Here’s a sneak peek at the updates and what you can expect to see on your iPhone. It puts all of Uber’s services in one place so users know what the app is capable of at a glance.
If you have an iPhone, let us know what you think of these changes.
Democrats press Grubhub, DoorDash and Uber on their use of ‘junk fees’ (Washington Post)
Summary: Democratic lawmakers are calling on Uber, Grubhub and DoorDash to cough up more information about their purported use of so-called “junk fees” — hidden or deceptive charges that critics say unfairly raise prices for consumers.
The push could shed light on how pervasive those tactics are in the tech sector. It comes as the Biden administration is cracking down on “junk fees” more broadly.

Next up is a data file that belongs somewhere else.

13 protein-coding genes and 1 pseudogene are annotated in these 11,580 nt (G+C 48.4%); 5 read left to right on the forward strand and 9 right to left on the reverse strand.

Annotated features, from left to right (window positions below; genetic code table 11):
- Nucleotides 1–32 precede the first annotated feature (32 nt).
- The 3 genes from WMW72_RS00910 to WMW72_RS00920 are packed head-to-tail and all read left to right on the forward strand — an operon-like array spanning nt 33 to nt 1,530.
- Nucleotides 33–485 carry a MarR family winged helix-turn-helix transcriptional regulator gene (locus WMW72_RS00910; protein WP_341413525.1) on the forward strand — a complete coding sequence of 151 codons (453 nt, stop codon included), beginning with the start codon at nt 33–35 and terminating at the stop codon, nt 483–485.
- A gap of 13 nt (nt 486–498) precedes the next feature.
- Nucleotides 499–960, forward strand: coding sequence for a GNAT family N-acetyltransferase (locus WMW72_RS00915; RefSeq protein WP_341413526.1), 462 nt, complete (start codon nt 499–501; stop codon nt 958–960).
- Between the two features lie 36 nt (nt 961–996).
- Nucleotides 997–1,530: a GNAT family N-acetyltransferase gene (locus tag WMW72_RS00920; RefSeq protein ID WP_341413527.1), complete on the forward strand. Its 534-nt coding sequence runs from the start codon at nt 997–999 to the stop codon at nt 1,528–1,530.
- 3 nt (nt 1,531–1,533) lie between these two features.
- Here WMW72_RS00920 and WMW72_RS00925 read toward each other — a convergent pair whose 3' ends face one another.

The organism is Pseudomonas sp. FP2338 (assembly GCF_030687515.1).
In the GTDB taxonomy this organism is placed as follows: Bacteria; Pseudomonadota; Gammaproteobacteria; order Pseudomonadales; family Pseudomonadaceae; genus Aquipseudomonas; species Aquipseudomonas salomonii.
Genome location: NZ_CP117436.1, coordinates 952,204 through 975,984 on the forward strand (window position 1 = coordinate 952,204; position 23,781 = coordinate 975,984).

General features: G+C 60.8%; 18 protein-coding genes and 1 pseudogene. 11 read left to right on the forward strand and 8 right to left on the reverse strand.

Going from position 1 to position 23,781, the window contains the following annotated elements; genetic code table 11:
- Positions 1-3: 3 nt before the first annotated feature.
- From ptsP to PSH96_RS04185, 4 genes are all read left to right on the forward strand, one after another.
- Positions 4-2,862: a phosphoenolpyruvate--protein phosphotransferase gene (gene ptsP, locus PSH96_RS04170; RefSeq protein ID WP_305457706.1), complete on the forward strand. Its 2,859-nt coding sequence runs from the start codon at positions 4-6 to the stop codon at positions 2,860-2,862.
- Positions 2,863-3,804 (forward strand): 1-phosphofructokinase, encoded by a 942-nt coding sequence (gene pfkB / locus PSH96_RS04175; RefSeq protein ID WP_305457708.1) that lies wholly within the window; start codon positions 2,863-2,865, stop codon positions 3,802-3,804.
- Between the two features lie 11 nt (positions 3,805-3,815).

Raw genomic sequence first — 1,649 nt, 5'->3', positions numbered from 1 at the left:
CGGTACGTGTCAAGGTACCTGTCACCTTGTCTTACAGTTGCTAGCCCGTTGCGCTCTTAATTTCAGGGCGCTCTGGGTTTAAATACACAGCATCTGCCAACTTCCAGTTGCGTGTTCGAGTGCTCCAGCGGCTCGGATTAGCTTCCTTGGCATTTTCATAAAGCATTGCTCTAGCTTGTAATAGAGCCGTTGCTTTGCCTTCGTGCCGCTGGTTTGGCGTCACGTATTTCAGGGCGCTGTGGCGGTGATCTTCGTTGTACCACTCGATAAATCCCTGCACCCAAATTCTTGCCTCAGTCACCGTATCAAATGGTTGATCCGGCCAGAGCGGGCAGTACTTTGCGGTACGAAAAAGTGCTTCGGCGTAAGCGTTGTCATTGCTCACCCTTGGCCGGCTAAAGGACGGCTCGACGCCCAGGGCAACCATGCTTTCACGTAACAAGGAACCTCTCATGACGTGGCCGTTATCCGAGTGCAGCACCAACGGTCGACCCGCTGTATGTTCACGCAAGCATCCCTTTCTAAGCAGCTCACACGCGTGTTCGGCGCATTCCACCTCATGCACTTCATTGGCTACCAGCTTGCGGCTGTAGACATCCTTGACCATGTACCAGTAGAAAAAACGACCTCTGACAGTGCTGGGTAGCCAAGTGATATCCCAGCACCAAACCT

On Friday, a group of Democratic senators pressed the three online delivery services about “concerning reports” they are engaging in “misleading and harmful” pricing practices, according to letters shared exclusively with The Technology 202.
They cited instances where the firms allegedly misled consumers about where their tips go, concealed lower prices offered outside of their platforms and mislabeled or hid extra fees….
My Take: Pretty sure passengers and drivers have been complaining about hidden or misleading fees for years.
Drivers didn’t like them because it was more money that was being taken from their earnings without explanation.
And obviously passengers don’t like them because they don’t like being charged for something that isn’t being explained. Yeah, a lot of passengers probably just look at the upfront cost and call it good enough, but there are plenty that would look at the breakdown and wonder what the extra fees are and why they are being charged for extra stuff they didn’t agree to.
If you’re going to charge me for something, let me know what it is. Be upfront about it. No more of this hiding fees and clumping random fees together and hoping for the best.
DoorDash Partners with ALDI To Expand On-Demand Grocery Delivery (DoorDash News)